DiasporaTürk prepared an installation comprising workers’ passports. The Turkish ones stated the person’s profession and the colors of their face, eyes, and hair in Turkish and French. One man is documented as having facial features the color of buğday [wheat], chatain in French. Above his passport are images of men photographed wearing only their underwear, their naked flesh enumerated. Below the passport of a woman, DiasporaTürk had installed a text on a transparent placard that noted how the documents granted certain rights, while marking the individuals as workers.
Connecting the historical with the contemporary, Özlem Sarıyıldız’s multichannel interview video Welcomed to Germany? (2018) is a gripping work which seamlessly interweaves nine testimonies from Turkish citizens in Germany today, such as a professor who signed the Academics for Peace petition. “I lost my job” she said, as her voice was interchanged with a young man traumatized by state violence. “Then Suruç explosion happened. I survived by pure luck.” Their overlapping voices create a common narrative of forced exile, compelled not by Germany's need for workers, as in the past, but by the insufferable state of Turkish politics.
Beyond then and now, or here and there, is the late Semra Ertan, who penned her poem “Meine Name ist Ausländer” [My Name is Foreigner] in Turkish and German in 1971, one year before setting her body aflame in Hamburg to protest the racism that she experienced as a Turkish guest worker in Germany. “Meine Name ist Ausländer, / Ich arbeite hier,” [My name is Foreigner, / I work here,] she wrote. “Meine Arbeit ist schwer, Meine Arbeit ist schmutzig.” [My work is heavy, my work is dirty.] Ihre eigene Stimme (Her Own Voice) (2016), an audio installation and a 70-page transcription, resounded with the voice of Ertan reciting three of her poems, set to an homage of music by composer Enjott Schneider, “Oktett für Semra Ertan” (1982). The poignant work was paired with a seven-minute film Semra Ertan (2013) by her niece, the artist Cana Bilir-Meier, dramatizing the news coverage of Ertan’s suicide and its traumatic repercussions both within their Turkish family and as it rippled across German society.
Thorn Shelter is, by its title and especially in the context of Ertan’s refreshed legacy, about Germany as a prickly place of refuge for migrant workers flung into the mire of a country traumatized by the undead horrors of denazification. The lives of Turkish “guest workers” and their cultural legacy reveal how that nightmare of racism never ended. It is a truth that echoes in the horror of unforgettable far-right attacks like those at Rostock in 1992, and Halle in 2019. In 2021, MIT Press published a book by art historian Peter Chametzky titled “Turks, Jews and Other Germans in Contemporary Art”, which reflected on the years between 2000 to 2005, when 800,000 residents of Germany became German citizens. In solidarity, contemporary Jewish-German artist Esther Dischereit wrote an operetta that was translated into Turkish by Saliha Yeniyol, honoring the Turkish victims of violence perpetrated by the National Socialist Underground between 2000 and 2007. As Chametzky’s book makes clear, Turks are the largest minority in Germany, and have effectively taken the place of Jews in the postwar era in terms of racial stigmatization.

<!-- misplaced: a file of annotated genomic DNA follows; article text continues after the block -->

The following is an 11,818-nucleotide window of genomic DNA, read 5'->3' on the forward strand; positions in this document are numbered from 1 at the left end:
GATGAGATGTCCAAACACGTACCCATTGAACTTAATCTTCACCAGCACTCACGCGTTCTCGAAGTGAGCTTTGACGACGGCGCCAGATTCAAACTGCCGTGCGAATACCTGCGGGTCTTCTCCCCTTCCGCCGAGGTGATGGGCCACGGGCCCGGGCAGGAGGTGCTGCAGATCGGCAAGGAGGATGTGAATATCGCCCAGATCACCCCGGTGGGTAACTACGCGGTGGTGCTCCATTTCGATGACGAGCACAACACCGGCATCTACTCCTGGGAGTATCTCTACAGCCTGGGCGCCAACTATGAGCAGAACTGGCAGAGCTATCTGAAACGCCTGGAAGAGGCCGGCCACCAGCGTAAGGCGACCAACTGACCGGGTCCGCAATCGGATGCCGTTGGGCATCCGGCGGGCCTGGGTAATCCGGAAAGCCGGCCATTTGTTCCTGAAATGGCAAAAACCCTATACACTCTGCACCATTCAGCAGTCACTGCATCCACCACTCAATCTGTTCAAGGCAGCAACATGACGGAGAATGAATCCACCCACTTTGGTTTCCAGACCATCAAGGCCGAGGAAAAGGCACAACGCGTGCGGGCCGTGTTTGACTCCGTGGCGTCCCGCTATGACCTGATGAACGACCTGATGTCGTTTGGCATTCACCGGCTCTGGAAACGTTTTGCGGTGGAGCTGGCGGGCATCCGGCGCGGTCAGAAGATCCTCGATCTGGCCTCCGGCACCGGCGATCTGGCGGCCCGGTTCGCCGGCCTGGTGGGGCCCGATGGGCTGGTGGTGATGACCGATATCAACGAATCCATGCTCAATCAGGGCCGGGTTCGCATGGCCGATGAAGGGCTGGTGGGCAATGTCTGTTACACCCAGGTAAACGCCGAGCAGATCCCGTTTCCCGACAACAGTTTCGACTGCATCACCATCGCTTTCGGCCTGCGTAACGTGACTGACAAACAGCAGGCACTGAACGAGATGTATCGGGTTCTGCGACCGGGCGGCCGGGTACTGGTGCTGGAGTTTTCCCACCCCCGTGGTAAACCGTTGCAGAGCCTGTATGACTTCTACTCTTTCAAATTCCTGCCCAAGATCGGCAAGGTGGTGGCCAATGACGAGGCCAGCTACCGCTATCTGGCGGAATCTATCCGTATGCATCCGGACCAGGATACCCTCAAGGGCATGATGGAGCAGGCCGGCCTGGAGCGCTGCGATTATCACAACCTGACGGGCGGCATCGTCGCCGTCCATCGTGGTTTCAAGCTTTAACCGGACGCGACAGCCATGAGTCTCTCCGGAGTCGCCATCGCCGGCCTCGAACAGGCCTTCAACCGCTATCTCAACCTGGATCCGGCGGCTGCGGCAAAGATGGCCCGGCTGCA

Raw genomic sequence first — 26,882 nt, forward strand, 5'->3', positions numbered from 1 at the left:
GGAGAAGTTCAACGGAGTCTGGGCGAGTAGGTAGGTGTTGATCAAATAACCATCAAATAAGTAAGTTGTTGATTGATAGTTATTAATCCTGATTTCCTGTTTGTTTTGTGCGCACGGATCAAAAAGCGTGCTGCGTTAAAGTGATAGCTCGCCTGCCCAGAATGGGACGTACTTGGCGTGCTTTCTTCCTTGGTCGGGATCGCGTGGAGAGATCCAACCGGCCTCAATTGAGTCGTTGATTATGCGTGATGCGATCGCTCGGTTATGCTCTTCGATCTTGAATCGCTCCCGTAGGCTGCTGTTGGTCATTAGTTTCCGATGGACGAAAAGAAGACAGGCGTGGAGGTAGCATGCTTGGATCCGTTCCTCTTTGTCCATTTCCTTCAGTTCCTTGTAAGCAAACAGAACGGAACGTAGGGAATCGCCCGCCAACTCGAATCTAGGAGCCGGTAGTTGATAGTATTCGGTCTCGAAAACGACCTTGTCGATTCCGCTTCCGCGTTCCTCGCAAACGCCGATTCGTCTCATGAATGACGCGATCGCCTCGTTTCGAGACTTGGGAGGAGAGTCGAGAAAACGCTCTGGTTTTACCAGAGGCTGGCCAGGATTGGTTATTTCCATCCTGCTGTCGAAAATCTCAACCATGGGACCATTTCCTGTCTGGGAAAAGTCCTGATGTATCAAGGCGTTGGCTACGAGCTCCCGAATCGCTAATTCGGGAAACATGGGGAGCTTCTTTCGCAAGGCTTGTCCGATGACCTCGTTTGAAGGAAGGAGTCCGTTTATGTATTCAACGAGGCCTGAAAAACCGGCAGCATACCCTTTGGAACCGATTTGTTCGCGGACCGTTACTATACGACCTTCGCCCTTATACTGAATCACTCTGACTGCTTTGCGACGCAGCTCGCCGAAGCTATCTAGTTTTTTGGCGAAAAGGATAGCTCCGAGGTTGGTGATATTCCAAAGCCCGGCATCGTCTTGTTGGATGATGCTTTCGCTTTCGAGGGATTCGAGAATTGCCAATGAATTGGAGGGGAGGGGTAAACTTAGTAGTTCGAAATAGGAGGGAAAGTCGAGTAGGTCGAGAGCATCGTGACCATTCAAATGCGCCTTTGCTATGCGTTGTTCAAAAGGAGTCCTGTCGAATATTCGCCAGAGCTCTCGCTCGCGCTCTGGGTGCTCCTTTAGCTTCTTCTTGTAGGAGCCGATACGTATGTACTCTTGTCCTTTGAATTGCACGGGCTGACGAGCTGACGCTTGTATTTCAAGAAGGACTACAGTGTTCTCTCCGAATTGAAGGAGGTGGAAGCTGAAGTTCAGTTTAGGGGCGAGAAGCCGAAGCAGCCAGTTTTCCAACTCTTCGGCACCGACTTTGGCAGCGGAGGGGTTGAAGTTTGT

In her ongoing oral history study Listen Carefully (2021), Özlem Sarıyıldız presented a video featuring edited interviews with three working-class Turkish women reflecting on their experiences moving to Germany in the late-20th century. One woman remembered buying her first black-and-white television set. She watched a Muhammad Ali fight at three o’clock in the morning before work, because there was nothing else to see then, when German networks were yet to air Turkish programs.
“People in Turkey think it’s easy to make a living in Germany,” said a grey-haired woman in Listen Carefully. “Some of them exaggerate and lie. ‘I sit all day and push buttons. The machines work and when the shift ends I leave.’ That wasn’t the case at all.” Sarıyıldız had also captured immigrants’ struggles from Turkey to today’s Germany in Welcomed to Germany?. Among the simultaneously-interwoven interviews, a voice says “I wanted to return to Turkey, because Turkey was a blissful place in the 2000s. I felt there would be changes.” Another voice later warns: “It’s madness to go abroad without knowing anyone.”
For contemporary artists and leaders in the cultural sector in general, working between Germany and Turkey can feel amnesic, at a loss for an accurate means of representing their history. The divide is riven with class issues. Because the majority of Turkish guest workers in Germany were, naturally, working-class, they were generally divorced from the opportunities and aspirations of the international, European art world. In Turkey, it was arguably only by the 1990s when contemporary art had revealed a face comparable to that of today, after the elitism of Francophile art history was transformed by local street galleries and art school grads.
Turkey’s 1990s contemporary art scene happened concurrently with the emergence of the children of Turkish guest workers in Germany, who were then graduating from art schools. Among them was a son of Turkish guest workers, Nasan Tur, born in Offenbach am Main in 1974. Tur didn’t receive his German citizenship until 2000, which he integrated into the critical, working-class reflexivity of his art practice. His contemporary in Turkey is Halil Altındere, whose prolific oeuvre is studded with working-class Turkish aesthetics.
But while the cultural impacts of the history of Turkish guest workers are obvious in Germany, where Turkish families remain visible minorities and where artists are comparably freer to express their views on Turkish history and politics, Turkey suffers from an unresolved and remote absence in its heartland of Anatolia, and an ongoing compulsion toward outmigration from its core of Istanbul which is, itself, as traumatic as the tragedies that have compelled artists and workers to forego their birthright to national citizenship and move.
Thorn Shelter traced that chronology of mass outmigration from Turkey to Germany, highlighting its most significant points with each installation: from the political refugees of today’s Turkey in the videos of Sarıyıldız to the passport identification of first-time immigrants by DiasporaTürk, their highway route across Europe and the home entertainment culture they created by bi’bak, the housing issues they faced in the filmmaking of Žilnik, and finally, the suicidal activism of Ertan, poet laureate of Turkish guest workers, whose niece, the artist Bilir-Meier, strives to keep her memory and voice alive.